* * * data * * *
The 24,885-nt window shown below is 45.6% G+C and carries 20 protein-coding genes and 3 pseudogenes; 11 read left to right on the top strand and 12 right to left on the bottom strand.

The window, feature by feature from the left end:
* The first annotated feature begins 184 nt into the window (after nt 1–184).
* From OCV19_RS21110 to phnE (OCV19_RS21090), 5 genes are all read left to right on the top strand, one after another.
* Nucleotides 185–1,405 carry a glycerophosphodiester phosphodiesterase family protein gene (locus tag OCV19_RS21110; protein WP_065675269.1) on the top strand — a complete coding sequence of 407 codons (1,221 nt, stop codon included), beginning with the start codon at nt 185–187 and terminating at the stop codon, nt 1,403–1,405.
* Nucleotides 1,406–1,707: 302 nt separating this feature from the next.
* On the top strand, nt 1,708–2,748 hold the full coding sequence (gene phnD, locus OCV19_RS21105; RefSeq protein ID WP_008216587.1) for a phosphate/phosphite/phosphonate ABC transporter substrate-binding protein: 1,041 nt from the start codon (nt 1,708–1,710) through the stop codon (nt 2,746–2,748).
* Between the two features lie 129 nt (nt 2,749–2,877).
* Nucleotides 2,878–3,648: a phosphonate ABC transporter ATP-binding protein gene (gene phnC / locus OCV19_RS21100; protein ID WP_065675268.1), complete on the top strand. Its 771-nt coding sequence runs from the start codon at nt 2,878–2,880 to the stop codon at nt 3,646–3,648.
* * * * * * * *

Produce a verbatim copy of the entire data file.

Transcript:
The 24,885-nt window shown below is 45.6% G+C and carries 20 protein-coding genes and 3 pseudogenes; 11 read left to right on the top strand and 12 right to left on the bottom strand.

The window, feature by feature from the left end:
* The first annotated feature begins 184 nt into the window (after nt 1–184).
* From OCV19_RS21110 to phnE (OCV19_RS21090), 5 genes are all read left to right on the top strand, one after another.
* Nucleotides 185–1,405 carry a glycerophosphodiester phosphodiesterase family protein gene (locus tag OCV19_RS21110; protein WP_065675269.1) on the top strand — a complete coding sequence of 407 codons (1,221 nt, stop codon included), beginning with the start codon at nt 185–187 and terminating at the stop codon, nt 1,403–1,405.
* Nucleotides 1,406–1,707: 302 nt separating this feature from the next.
* On the top strand, nt 1,708–2,748 hold the full coding sequence (gene phnD, locus OCV19_RS21105; RefSeq protein ID WP_008216587.1) for a phosphate/phosphite/phosphonate ABC transporter substrate-binding protein: 1,041 nt from the start codon (nt 1,708–1,710) through the stop codon (nt 2,746–2,748).
* Between the two features lie 129 nt (nt 2,749–2,877).
* Nucleotides 2,878–3,648: a phosphonate ABC transporter ATP-binding protein gene (gene phnC / locus OCV19_RS21100; protein ID WP_065675268.1), complete on the top strand. Its 771-nt coding sequence runs from the start codon at nt 2,878–2,880 to the stop codon at nt 3,646–3,648.